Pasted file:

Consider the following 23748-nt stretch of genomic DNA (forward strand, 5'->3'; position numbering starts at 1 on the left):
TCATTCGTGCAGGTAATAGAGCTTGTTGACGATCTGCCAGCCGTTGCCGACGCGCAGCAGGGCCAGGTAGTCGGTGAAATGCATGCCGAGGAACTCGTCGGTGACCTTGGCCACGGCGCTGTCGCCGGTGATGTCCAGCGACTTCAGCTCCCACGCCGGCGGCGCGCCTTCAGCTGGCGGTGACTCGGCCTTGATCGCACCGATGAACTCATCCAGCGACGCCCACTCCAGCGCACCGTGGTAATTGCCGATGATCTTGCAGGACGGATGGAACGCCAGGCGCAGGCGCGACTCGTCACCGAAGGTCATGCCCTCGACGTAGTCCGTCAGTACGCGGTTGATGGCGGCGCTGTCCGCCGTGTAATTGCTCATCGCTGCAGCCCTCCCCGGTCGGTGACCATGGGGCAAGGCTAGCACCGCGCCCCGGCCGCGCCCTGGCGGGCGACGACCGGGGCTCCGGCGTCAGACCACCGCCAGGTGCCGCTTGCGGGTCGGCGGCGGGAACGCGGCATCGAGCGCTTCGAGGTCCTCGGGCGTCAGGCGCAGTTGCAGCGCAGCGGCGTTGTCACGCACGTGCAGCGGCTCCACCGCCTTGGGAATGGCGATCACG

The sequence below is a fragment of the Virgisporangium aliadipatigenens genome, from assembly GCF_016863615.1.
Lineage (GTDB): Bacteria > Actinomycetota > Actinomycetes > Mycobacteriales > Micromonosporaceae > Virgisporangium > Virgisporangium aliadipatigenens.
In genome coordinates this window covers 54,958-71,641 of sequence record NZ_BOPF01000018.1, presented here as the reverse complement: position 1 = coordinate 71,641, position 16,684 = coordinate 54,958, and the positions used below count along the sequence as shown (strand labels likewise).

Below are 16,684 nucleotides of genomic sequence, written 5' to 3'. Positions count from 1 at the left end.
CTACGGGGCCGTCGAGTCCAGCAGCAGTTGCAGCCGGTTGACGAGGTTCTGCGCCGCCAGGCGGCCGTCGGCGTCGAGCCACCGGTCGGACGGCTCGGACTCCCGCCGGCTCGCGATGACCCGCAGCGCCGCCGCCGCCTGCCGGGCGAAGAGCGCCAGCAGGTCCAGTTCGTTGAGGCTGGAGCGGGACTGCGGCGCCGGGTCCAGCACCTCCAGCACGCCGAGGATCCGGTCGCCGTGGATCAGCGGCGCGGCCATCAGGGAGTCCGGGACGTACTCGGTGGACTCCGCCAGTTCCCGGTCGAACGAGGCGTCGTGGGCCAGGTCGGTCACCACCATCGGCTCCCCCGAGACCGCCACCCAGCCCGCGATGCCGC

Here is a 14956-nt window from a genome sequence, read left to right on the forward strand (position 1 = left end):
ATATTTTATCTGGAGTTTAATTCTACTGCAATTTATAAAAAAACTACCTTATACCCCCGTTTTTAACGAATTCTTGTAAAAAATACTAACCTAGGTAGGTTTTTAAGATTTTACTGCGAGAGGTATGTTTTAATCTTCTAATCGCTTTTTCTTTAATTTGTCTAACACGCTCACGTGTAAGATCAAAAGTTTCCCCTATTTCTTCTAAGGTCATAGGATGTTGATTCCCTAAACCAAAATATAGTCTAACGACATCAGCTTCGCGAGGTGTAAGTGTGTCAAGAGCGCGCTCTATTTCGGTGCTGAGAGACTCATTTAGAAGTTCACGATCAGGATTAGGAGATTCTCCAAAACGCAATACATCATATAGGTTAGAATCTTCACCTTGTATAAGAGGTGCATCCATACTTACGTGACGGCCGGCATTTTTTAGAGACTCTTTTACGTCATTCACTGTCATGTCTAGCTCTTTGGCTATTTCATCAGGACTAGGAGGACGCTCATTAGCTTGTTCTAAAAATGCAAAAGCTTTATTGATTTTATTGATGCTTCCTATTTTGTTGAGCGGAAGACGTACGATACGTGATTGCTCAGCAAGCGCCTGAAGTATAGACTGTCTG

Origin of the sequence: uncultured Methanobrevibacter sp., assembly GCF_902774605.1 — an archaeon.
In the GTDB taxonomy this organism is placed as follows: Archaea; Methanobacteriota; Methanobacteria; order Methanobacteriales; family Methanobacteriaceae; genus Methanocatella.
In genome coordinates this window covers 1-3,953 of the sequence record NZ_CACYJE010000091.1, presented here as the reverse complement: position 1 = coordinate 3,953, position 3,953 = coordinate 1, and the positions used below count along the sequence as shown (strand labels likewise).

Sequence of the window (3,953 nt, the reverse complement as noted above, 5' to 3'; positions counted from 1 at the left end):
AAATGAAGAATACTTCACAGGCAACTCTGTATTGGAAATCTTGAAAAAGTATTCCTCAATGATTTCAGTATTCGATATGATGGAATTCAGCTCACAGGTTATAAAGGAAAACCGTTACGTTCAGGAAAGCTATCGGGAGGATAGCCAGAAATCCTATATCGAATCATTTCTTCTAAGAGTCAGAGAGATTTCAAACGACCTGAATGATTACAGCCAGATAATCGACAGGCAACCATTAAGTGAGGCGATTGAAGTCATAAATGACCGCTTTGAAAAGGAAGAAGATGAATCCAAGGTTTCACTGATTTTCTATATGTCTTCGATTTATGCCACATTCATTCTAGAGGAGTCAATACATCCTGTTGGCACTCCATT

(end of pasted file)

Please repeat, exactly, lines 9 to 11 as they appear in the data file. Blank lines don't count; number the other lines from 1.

ATATTTTATCTGGAGTTTAATTCTACTGCAATTTATAAAAAAACTACCTTATACCCCCGTTTTTAACGAATTCTTGTAAAAAATACTAACCTAGGTAGGTTTTTAAGATTTTACTGCGAGAGGTATGTTTTAATCTTCTAATCGCTTTTTCTTTAATTTGTCTAACACGCTCACGTGTAAGATCAAAAGTTTCCCCTATTTCTTCTAAGGTCATAGGATGTTGATTCCCTAAACCAAAATATAGTCTAACGACATCAGCTTCGCGAGGTGTAAGTGTGTCAAGAGCGCGCTCTATTTCGGTGCTGAGAGACTCATTTAGAAGTTCACGATCAGGATTAGGAGATTCTCCAAAACGCAATACATCATATAGGTTAGAATCTTCACCTTGTATAAGAGGTGCATCCATACTTACGTGACGGCCGGCATTTTTTAGAGACTCTTTTACGTCATTCACTGTCATGTCTAGCTCTTTGGCTATTTCATCAGGACTAGGAGGACGCTCATTAGCTTGTTCTAAAAATGCAAAAGCTTTATTGATTTTATTGATGCTTCCTATTTTGTTGAGCGGAAGACGTACGATACGTGATTGCTCAGCAAGCGCCTGAAGTATAGACTGTCTG

Origin of the sequence: uncultured Methanobrevibacter sp., assembly GCF_902774605.1 — an archaeon.
In the GTDB taxonomy this organism is placed as follows: Archaea; Methanobacteriota; Methanobacteria; order Methanobacteriales; family Methanobacteriaceae; genus Methanocatella.